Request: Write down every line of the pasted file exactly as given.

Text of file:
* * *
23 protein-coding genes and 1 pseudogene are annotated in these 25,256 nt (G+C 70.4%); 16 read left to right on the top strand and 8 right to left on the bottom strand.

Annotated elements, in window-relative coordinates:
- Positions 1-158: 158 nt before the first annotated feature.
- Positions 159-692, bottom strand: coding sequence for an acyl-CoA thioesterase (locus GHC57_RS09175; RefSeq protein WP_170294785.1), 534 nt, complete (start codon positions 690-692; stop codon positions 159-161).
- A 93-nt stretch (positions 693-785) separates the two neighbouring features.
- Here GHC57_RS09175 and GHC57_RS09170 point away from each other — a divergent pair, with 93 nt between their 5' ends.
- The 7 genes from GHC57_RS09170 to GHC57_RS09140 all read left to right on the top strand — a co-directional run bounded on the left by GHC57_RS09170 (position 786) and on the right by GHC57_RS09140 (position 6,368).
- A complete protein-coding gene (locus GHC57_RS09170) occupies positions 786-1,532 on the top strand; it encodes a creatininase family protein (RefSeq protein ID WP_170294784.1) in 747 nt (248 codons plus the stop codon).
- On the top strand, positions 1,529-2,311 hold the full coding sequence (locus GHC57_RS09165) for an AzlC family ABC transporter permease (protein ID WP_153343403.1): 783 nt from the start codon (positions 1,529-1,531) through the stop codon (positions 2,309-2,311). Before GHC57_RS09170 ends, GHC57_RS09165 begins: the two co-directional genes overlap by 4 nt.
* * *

23 protein-coding genes and 1 pseudogene are annotated in these 25,256 nt (G+C 70.4%); 16 read left to right on the top strand and 8 right to left on the bottom strand.

Annotated elements, in window-relative coordinates:
- Positions 1-158: 158 nt before the first annotated feature.
- Positions 159-692, bottom strand: coding sequence for an acyl-CoA thioesterase (locus GHC57_RS09175; RefSeq protein WP_170294785.1), 534 nt, complete (start codon positions 690-692; stop codon positions 159-161).
- A 93-nt stretch (positions 693-785) separates the two neighbouring features.
- Here GHC57_RS09175 and GHC57_RS09170 point away from each other — a divergent pair, with 93 nt between their 5' ends.
- The 7 genes from GHC57_RS09170 to GHC57_RS09140 all read left to right on the top strand — a co-directional run bounded on the left by GHC57_RS09170 (position 786) and on the right by GHC57_RS09140 (position 6,368).
- A complete protein-coding gene (locus GHC57_RS09170) occupies positions 786-1,532 on the top strand; it encodes a creatininase family protein (RefSeq protein ID WP_170294784.1) in 747 nt (248 codons plus the stop codon).
- On the top strand, positions 1,529-2,311 hold the full coding sequence (locus GHC57_RS09165) for an AzlC family ABC transporter permease (protein ID WP_153343403.1): 783 nt from the start codon (positions 1,529-1,531) through the stop codon (positions 2,309-2,311). Before GHC57_RS09170 ends, GHC57_RS09165 begins: the two co-directional genes overlap by 4 nt.